Understanding and Implementing State Changes in iOS

Category Product engineering

Today morning I opened the Apple’s music app to soothe my ears with some songs. But of course, as an iOS developer, I was more drawn to examine the functionality of the app instead. What I found was the subtle ways in which the app handles state changes in iOS.

Content, Loading, Error and Empty states

So, it drew me to find the best ways in which we could handle network states in our applications.
Let’s say we’re building an app which manages four states, namely:
1. Content: The data is presented to the user
2. Loading: The data is being loaded over network
3. Error: Error encountered while loading data over network
4. Empty: No data available to be displayed to the user
The questions which arises are: Is my code reusable? Do I follow the DRY principle? What if I have different methods to manage states in different classes? Is code refactoring easy?
If your answer is ‘No’, you can refer to the ‘The Solution’ or else have your spaghetti.

The Solution

At WWDC 2015, Apple introduced Protocol-Oriented Programming. With it came the most powerful feature: Protocol Extensions.
Wait, what did you say? Now, what the hell is protocol extension. If you are new to the concept, please refer to the links:

Let’s start with Protocol

We have a protocol named ViewStateProtocol:

 protocol ViewStateProtocol: class {
 var stateManager: StateManager? { get }
 var loadingView: UIView? { get }
 var errorView: UIView? { get }
 var emptyView: UIView? { get }
 var errorMessage: String? { get set }
 func addView(withState state: StatesType)

Let’s talk about it. We have a state manager class instance (class which manages adding and removing views), loading, error and empty views, an error message and a method declaration addView which takes States Type as a parameter(an enum containing the various states)

 enum StatesType: String {
 case error = "error"
 case empty = "empty"
 case loading = "loading"
 case none = "none"

Now, let’s have some magic with protocol extensions.
First, we created a single instance of State manager class which takes care of adding and removing views. Then, we create loading, error and empty view objects.

 extension ViewStateProtocol where Self: UIViewController {
 // State manager class to remove/add views
 var stateManager: StateManager? {
 return StateManager.sharedInstance
 // Loading view
 var loadingView: UIView? {
 return LoadingView(frame: UIScreen.main.bounds)
 // Error View
 var errorView: UIView? {
 return ErrorState(frame: UIScreen.main.bounds)
 // Empty view
 var emptyView: UIView? {
 return EmptyStateView(frame: UIScreen.main.bounds)

Awesome! But, we still need to add these views to our view controller’s view. So, how to do that? Not a problem, we have state managers to our rescue. State Manager class will take care of adding these views.

 extension ViewStateProtocol where Self: UIViewController {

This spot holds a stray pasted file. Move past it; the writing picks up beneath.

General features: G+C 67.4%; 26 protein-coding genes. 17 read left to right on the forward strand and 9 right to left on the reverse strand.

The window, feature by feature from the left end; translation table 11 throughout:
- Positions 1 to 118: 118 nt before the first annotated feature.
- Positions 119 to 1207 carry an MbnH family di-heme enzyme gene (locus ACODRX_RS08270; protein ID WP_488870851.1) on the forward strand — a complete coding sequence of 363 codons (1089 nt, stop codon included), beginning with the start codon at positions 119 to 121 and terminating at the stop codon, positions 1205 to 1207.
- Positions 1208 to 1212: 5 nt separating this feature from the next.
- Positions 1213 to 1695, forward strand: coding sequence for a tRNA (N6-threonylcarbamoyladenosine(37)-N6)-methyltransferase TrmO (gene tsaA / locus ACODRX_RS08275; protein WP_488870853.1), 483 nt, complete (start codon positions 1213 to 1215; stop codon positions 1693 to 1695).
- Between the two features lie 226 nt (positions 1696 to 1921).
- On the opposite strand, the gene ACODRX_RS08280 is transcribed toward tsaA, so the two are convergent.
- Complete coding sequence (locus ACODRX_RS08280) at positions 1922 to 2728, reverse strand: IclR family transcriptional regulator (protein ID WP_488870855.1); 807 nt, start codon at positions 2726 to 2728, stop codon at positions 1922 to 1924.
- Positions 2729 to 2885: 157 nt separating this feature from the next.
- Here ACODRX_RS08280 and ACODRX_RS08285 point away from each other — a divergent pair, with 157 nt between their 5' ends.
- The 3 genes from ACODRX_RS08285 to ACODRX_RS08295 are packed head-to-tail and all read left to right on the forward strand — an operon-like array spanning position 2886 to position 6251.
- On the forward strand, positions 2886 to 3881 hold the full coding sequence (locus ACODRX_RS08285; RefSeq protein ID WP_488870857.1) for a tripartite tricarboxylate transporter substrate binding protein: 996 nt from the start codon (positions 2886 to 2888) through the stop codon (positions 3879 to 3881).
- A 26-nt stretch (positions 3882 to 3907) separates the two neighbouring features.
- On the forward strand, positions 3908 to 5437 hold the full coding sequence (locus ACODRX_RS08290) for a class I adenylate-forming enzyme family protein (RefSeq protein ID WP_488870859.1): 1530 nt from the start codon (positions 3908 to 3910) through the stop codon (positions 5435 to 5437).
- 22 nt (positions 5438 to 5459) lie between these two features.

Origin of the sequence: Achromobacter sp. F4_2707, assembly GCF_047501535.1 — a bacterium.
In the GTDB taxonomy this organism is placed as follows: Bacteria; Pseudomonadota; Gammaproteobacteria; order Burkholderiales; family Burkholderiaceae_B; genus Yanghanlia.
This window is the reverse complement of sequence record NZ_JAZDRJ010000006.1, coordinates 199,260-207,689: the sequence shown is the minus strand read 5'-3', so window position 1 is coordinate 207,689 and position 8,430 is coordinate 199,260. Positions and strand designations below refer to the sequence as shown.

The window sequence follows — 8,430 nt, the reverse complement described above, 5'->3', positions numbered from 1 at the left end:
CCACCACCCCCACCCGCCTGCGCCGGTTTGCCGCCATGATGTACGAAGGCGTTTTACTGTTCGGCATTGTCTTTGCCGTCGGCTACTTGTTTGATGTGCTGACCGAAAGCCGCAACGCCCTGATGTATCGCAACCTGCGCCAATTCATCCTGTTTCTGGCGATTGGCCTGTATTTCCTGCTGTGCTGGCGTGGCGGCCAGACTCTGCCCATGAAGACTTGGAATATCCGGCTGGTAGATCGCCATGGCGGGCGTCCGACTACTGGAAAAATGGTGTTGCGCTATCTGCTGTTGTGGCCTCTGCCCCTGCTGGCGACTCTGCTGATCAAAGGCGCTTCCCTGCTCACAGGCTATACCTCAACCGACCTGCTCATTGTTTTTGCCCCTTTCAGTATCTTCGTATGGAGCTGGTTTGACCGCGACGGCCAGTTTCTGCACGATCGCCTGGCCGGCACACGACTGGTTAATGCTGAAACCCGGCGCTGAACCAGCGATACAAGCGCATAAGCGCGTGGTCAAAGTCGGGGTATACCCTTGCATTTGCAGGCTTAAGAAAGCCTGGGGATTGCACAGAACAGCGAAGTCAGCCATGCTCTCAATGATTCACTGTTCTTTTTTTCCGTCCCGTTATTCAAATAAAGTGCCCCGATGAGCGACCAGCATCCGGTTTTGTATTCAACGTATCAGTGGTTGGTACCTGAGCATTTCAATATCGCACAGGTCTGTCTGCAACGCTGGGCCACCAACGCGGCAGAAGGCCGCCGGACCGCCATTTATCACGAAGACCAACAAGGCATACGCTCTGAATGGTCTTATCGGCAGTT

// Manages and adds different views on the basis of the state
 func addView(withState state: StatesType) {
 // error state, empty state & loading state
 switch state {
 case .loading:
 // calls state manager to add a laoding view
 stateManager?.addView(loadingView!, forState: StatesType.loading.rawValue, superview: view)
 case .error:
 // calls state manager to add an error view
 stateManager?.addView(errorView!, forState: StatesType.error.rawValue, superview: view)
 case .empty:
 // calls state manager to add an empty view
 stateManager?.addView(emptyView!, forState: StatesType.empty.rawValue, superview: view)
 // removes all the views for managing states

Yay! We did it. But wait, where’s our State Manager class. Let’s have a look at it too…

 class StateManager {
 static let sharedInstance = StateManager()
 var viewStore: [String: UIView] = [:]
 // Associates a view for the given state
 public func addView(_ view: UIView, forState state: String, superview: UIView) {
 viewStore[state] = view
 // Remove all views
 public func removeAllViews() {
 for (_, view) in self.viewStore {
 viewStore = [:]

So, we’ve the default implementation for all the views. But how do we implement it? Ever wondered?

Implementation of protocol

Our view controller is going to implement the ViewStateProtocol and call the methods whenever it needs to display the views.

 class StateViewController: UIViewController {}
 extension StateViewController: ViewStateProtocol {
 @objc func handleTap(_ sender: UIView) {
 // for showing the loader
 addView(withState: .loading)
 // for showing the error message
 addView(withState: .error)
 // for showing the empty results message label
 addView(withState: .empty)
 // for removing all the views

Any view controller that is concerned with managing network related states can implement the ViewStateProtocol and reuse all the code. As simple as this 🙂

Wrap up

Protocol Extensions allow us to have mixin like pattern. Its advantageous for code reusability and maintainability.

This github repository has a demo application

Ready to embark on a transformative journey? Connect with our experts and fuel your growth today!